DENVER | In the fading din of a post-championship celebration, Dan Woodley leaned back, let out a sigh of relief and tried to reflect on what his Regis Jesuit ice hockey team had done.

And it was good. Historically good.

Minutes earlier, the Raiders finished off an undefeated 23-0 season with a 2-0 victory over Valor Christian on the big ice at the Pepsi Center to cap arguably one of the greatest campaigns in Colorado prep ice hockey history.

Woodley will soon get his fifth state championship ring with the program, but the relentless way in which this team handled the season left an indelible impression on the veteran coach.

“It was a great year, I’m not sure how you could put that season into words,” said Woodley, now 5-2 with Regis Jesuit all-time in finals.

“I’m not sure how I’ll ever come back and try to do that again.”

In the finals for the third straight time — and seventh overall — the Raiders had the experience edge over Valor Christian (20-3), which appeared in the state championship game for the first time in its fourth season of existence.

When the Eagles got a power play chance late in the first period, they thought they had a chance to seize the momentum.

Regis Jesuit senior Connor Kilkenny had other ideas, however, as he anticipated the move of Valor Christian’s Cole Cavey at the blue line, picked off the puck and raced in on Eagles’ goaltender Trey Hirschfield.

With time to consider his shot, Kilkenny put one high off Hirschfield’s shoulder, but it somehow found its way behind him and across the goal line to put the Raiders in front.

“A shorthanded goal in the state championship game? I would never picture me doing that,” said Kilkenny, who had four goals in five postseason games for his team.

“It was more than a dream,” he added.

The Raiders also got their second goal on specialty teams when sparkplug Kale Lone tallied a power play goal near the midway point of the second period.

Lone — who had the go-ahead goal in the Raiders’ semifinal win over Chaparral — took a feed from Justin Lico and unleashed a wicked shot that beat Hirschfield over his far shoulder to find the back of the net.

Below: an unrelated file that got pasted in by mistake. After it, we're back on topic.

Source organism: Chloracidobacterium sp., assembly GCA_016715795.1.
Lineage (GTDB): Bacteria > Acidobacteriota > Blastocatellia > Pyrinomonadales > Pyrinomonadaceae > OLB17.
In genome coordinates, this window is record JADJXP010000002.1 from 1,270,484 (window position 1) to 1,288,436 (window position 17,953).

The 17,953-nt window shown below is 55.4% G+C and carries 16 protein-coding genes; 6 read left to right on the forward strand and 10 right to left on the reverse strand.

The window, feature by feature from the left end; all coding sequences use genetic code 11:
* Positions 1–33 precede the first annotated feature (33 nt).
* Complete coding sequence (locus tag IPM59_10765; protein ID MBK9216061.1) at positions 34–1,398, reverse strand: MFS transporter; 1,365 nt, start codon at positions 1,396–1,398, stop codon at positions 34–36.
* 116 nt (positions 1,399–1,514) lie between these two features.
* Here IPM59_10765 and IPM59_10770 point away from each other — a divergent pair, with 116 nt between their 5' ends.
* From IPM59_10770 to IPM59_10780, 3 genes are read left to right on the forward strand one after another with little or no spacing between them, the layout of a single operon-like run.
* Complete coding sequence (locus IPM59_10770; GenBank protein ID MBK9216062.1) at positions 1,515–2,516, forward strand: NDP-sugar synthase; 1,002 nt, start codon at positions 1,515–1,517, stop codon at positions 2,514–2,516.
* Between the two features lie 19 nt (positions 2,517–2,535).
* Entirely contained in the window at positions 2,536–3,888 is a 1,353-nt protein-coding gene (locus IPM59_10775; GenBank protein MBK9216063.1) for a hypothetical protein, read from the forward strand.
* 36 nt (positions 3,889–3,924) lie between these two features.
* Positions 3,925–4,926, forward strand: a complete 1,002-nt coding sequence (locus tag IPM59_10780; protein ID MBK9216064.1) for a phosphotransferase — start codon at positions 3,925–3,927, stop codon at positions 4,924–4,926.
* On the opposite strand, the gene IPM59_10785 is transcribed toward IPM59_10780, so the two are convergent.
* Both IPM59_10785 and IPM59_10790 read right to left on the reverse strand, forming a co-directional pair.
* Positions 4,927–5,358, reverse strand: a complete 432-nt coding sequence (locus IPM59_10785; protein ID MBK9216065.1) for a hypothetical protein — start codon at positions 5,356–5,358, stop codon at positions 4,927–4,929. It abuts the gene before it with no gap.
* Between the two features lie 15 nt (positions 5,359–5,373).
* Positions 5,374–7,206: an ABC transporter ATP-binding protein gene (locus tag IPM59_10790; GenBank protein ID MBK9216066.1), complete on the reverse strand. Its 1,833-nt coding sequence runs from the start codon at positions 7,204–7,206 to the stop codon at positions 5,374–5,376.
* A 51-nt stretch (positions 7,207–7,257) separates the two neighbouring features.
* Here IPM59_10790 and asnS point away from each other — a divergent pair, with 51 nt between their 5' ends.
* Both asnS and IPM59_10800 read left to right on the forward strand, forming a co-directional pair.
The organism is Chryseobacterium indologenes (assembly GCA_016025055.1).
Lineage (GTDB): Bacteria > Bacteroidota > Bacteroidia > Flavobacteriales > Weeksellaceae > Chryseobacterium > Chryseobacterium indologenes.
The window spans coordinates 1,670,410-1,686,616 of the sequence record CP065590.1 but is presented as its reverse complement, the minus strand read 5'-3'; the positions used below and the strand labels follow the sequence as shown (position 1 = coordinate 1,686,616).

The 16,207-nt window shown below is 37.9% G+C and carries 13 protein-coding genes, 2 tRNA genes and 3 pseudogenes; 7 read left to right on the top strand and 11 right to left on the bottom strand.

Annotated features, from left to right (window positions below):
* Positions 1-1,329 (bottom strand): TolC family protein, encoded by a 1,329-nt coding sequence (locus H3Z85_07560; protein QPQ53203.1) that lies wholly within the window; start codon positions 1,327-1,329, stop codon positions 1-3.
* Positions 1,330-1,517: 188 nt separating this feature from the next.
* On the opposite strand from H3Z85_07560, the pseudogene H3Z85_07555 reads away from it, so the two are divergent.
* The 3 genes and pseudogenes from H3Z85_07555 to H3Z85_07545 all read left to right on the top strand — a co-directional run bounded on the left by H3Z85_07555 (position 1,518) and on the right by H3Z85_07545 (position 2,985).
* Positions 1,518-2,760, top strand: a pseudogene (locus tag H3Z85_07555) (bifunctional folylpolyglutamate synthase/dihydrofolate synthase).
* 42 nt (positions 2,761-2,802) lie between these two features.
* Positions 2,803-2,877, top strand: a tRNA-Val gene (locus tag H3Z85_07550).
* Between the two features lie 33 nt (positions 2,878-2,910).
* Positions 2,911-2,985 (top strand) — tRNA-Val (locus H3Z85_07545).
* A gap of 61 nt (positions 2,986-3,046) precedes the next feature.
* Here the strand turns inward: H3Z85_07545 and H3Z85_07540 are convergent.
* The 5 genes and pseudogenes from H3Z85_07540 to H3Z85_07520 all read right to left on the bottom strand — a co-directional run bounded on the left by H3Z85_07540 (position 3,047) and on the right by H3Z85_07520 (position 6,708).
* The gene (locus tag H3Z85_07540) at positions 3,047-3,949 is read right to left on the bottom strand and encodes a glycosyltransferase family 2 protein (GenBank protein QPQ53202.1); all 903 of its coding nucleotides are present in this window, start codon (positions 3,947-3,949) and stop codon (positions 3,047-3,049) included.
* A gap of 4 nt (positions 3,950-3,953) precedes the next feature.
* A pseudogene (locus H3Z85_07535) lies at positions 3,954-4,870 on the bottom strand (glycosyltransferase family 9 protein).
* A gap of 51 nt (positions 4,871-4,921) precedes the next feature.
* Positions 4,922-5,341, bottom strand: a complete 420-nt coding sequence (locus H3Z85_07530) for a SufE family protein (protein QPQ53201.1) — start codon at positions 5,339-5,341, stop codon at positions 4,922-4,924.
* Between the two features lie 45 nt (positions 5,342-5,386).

“You won’t see a better goal than that anywhere,” Woodley said. “That was fantastic to watch.”

But the Raiders knew the game was far from over, especially considering they’d watched a lead — albeit one goal instead of two — disappear last season in the third period of a 2-1 championship game loss to Monarch.

Determined to avoid a repeat, Regis Jesuit kept the pressure on and continued to push the puck into the Eagles’ end, keeping them from generating any real sustained threat.
Raiders senior goaltender Max Harlan lauded the play of the defense in front of him and saved all 11 of the shots he saw for his third postseason shutout.

“My defense stood so tall in front of me, I’m very thankful,” Harlan said. “It was unreal. I waited four years of my high school career to get to this moment and it happened tonight.”

When the final horn had sounded, the finishing touch was complete on Regis Jesuit’s fifth championship, which puts the Raiders (winners in 2008, 2009, 2012, 2016 and now 2018) in second place all-time in Colorado history for championships. Cheyenne Mountain won 14 between 1982 and 2004.

It also marked the second unbeaten season for Regis Jesuit, which had just one blemish on its record in the 2009 championship season, a tie in a 22-0-1 campaign.

“Undefeated? I’m guessing somebody’s done it, but it’s been awhile,” Kilkenny said. “It feels like history.”

Woodley often finds the flaws in his teams to help keep them motivated and working hard.

There weren’t many in this season’s team, which outscored its opponents 26-2 in the postseason (neither of the goals allowed came at even strength) and 157-19 over 23 games.

“That 2009 team, boy did they have a knack for winning games, but this team just absolutely hammered teams,” Woodley said. “There were very few ‘Oh, I’m not sure we’re going to win this game’ moments. When this team dropped the hammer — like in that Chaparral game — I’m not sure how opponents could get through that. They couldn’t get through it this season.

“We had a fantastic offensive team with lines that were out there doing anything and everything to win.

“It was fantastic.”

Courtney Oakes is Sentinel Sports Editor. Reach him at 303-750-7555 or [email protected] Twitter: @aurorasports. FB: Sentinel Prep Sports


Score by periods:

Valor Christian  0  0  0 — 0

Regis Jesuit      1  1  0 — 2


First period: Regis Jesuit — Connor Kilkenny (shorthanded), 15:16

Second period: Regis Jesuit — Kale Lone (Kilkenny, Justin Lico) (power play), 9:20

Goaltenders: Valor Christian — Trey Hirschfield (16 shots on goal-14 saves); Regis Jesuit — Max Harlan (11 shots-11 saves)